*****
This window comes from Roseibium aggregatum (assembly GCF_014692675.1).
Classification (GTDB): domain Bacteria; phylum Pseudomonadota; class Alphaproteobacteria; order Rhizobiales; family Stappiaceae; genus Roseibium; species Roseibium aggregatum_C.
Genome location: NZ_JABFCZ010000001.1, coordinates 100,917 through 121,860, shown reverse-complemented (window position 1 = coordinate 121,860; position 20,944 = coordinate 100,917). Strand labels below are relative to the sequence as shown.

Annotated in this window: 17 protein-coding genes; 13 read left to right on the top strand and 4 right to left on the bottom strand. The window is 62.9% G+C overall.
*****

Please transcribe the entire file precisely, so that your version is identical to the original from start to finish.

This window comes from Roseibium aggregatum (assembly GCF_014692675.1).
Classification (GTDB): domain Bacteria; phylum Pseudomonadota; class Alphaproteobacteria; order Rhizobiales; family Stappiaceae; genus Roseibium; species Roseibium aggregatum_C.
Genome location: NZ_JABFCZ010000001.1, coordinates 100,917 through 121,860, shown reverse-complemented (window position 1 = coordinate 121,860; position 20,944 = coordinate 100,917). Strand labels below are relative to the sequence as shown.

Annotated in this window: 17 protein-coding genes; 13 read left to right on the top strand and 4 right to left on the bottom strand. The window is 62.9% G+C overall.